Setting a clear path
Organizing information is about more than writing catchy headings and designing a good table of contents. Every time you write a paragraph or layout a page, you are organizing information.
Whether you’re chunking blocks of content, or designing the flow of information on a specific page, the objective is the same. You want to help each reader find a path to the answers they need.
To do this, you need to organize the information in a logical and consistent way. If you’ve gathered information on a wide range of independent subjects, this can be harder than it sounds.
The Table of Contents
When it comes to arranging chunks of content, any organization is better than none. In some cases, the best choice may even be to alphabetize the topics. At least with an alphabetical list, it is easy to find information. You can include an index at the back of the document to capture alternative terminology.
But in most cases, there are better ways to structure the information. In the best business writing, the table of contents gives a summary of the content inside. If the document is a procedure, you can see the main tasks involved. If it’s a series of lessons, you can see how the competencies build. If it’s a report, you can see the main points that inform the recommendations.
The table of contents gives the reader a framework not only for finding information, but for understanding it too. This type of organization is intuitive. If it’s done well enough, all the reader needs to do is grasp the logic. After the reader has looked at the table of contents once, they may never have to look at it again. That’s how clear and easy to follow the organization needs to be.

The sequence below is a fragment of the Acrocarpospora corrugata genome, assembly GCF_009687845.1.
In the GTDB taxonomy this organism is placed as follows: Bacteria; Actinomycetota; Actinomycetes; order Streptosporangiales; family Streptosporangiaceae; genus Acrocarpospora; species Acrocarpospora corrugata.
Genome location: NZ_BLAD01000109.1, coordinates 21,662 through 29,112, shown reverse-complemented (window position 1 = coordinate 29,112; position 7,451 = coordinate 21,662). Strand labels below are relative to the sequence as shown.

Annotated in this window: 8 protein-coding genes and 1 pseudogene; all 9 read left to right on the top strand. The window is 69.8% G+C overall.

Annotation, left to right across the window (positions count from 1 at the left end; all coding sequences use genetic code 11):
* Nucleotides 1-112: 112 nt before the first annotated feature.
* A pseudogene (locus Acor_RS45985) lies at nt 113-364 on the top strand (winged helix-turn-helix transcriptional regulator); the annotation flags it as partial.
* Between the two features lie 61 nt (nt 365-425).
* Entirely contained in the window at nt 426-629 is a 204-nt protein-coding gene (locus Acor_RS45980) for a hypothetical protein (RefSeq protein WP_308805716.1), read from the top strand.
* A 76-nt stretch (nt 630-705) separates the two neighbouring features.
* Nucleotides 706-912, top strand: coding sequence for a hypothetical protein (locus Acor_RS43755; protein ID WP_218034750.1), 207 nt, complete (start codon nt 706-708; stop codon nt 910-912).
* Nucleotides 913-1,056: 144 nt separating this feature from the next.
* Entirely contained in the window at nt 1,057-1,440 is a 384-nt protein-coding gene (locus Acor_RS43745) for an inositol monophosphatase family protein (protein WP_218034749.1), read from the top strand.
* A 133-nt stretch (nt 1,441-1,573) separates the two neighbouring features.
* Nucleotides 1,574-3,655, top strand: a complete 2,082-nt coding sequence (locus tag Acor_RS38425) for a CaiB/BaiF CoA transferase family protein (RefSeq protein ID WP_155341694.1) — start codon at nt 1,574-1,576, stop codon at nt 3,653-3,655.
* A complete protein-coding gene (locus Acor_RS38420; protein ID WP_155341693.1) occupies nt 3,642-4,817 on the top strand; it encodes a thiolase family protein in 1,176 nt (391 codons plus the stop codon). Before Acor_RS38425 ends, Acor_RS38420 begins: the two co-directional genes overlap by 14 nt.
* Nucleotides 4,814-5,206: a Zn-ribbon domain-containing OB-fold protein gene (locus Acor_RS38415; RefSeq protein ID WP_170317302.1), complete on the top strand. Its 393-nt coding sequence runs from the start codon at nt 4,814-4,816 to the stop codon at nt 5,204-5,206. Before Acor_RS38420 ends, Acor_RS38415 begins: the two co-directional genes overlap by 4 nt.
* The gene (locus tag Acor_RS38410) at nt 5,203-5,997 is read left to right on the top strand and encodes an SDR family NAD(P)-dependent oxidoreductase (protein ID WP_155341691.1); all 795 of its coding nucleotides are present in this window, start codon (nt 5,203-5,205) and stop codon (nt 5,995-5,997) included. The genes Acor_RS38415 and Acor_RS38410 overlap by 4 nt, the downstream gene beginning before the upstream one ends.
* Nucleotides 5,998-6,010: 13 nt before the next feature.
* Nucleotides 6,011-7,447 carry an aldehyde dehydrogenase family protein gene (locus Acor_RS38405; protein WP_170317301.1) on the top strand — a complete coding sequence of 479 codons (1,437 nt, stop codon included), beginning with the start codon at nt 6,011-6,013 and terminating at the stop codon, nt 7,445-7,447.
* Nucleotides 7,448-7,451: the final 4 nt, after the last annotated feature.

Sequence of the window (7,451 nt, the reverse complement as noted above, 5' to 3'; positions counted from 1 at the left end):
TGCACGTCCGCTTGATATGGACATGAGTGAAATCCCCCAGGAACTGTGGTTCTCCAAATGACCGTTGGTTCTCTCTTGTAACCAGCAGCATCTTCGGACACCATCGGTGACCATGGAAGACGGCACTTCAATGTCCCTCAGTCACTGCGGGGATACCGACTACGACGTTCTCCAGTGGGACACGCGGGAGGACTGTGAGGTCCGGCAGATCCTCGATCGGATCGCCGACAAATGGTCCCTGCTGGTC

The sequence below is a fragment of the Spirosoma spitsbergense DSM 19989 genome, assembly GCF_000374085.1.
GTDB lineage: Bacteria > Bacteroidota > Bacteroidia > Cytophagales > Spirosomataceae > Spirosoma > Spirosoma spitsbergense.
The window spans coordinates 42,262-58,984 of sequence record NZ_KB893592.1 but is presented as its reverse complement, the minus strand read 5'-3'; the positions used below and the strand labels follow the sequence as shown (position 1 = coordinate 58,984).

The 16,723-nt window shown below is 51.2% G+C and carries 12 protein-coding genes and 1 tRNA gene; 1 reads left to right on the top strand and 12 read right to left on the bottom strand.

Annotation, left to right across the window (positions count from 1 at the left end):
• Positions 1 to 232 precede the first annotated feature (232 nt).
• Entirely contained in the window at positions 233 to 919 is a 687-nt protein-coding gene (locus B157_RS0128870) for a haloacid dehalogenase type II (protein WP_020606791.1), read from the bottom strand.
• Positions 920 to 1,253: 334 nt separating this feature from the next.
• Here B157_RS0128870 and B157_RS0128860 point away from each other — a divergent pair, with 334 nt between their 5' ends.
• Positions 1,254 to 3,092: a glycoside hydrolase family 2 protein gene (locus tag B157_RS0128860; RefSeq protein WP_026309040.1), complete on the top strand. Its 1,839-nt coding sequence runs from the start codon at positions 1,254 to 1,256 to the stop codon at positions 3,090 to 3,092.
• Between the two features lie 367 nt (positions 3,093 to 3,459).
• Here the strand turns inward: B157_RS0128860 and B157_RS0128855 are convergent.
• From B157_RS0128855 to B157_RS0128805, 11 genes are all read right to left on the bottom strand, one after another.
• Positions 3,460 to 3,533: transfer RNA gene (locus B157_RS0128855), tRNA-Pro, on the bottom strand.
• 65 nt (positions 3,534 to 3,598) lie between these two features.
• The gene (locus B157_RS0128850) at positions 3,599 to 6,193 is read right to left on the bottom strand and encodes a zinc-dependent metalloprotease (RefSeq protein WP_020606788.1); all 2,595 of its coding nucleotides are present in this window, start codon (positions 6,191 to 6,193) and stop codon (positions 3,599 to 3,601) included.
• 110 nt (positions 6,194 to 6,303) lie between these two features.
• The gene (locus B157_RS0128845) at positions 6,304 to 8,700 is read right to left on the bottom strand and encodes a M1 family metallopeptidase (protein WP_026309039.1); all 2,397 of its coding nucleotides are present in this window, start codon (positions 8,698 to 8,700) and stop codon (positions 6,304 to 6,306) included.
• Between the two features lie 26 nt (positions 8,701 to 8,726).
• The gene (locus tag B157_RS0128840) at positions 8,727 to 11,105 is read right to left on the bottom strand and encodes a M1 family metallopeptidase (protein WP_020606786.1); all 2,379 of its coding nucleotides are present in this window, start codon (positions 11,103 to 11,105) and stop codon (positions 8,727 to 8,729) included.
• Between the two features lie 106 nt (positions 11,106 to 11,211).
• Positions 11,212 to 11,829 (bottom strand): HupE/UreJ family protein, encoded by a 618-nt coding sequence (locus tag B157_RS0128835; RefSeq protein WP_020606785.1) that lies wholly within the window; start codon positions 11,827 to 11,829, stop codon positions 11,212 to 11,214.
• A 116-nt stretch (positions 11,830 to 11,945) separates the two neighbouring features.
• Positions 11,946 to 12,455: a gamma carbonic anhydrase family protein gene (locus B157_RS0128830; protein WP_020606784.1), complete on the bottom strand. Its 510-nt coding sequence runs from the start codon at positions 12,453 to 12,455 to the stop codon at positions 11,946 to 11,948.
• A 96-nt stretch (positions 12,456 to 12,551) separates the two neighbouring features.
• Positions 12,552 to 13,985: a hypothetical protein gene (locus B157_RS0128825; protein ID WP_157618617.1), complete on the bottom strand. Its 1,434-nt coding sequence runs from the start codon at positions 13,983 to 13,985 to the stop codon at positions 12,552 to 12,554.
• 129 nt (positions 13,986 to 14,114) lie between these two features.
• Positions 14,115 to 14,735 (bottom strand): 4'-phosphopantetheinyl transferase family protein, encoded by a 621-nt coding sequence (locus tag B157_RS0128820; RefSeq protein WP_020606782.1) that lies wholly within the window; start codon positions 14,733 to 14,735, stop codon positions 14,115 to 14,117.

Think like a reader
I don’t know about you, but the textbooks I read as a child in school were usually organized by a taxonomy of subjects. If I wanted to find anything specific, I had to flip to the index and hope for the best. The problem with organizing content by a taxonomy of subjects is that the structure generally only makes sense after you’ve read the content. The organization is based on how the experts remember what they know.
Business writing takes a more direct approach. It is organized not by how the experts remember, but by what the readers need. In some cases, a question-and-answer format works best. This goes against what you may have learned about avoiding repetition, since answers may repeat similar content, but for the readers this may be the most direct way of accessing the information they need.
Other content may be organized chronologically by workflow. This is often the best way of organizing procedural or task-based content. The headings may be worded like the steps of a procedure and may even be numbered.
The key to finding the right organization is to learn what the readers need. Once you know that, you can design the information so that it takes the readers directly to what they need.
Organizing content within the chunks
The overall structure is not the only way business content differs from the textbooks we may have read in the past. In business writing, the conclusion is often at the start of each section. If the document is in a question and answer format, the first paragraph will give an abbreviated answer and the remaining paragraphs will provide more detail.
Business writing also leverages the power of formatting. Short paragraphs and lists help to make the content more scannable, so does putting tips in a text box. Also, don’t neglect the power of a well-designed table or infographic. These formatting powerhouses can condense pages of text into a more readable form. When it comes to business writing, white space is never empty. It gives space to the growing understanding of the reader.
You’ve heard already from me that a business writer is a negotiator and a salesperson. A business writer needs the eye of a visual artist too. Everything returns to the central purpose, which is to help readers find the information they need quickly.
© Debbie Bateman 2019. Image purchased from Adobe Stock.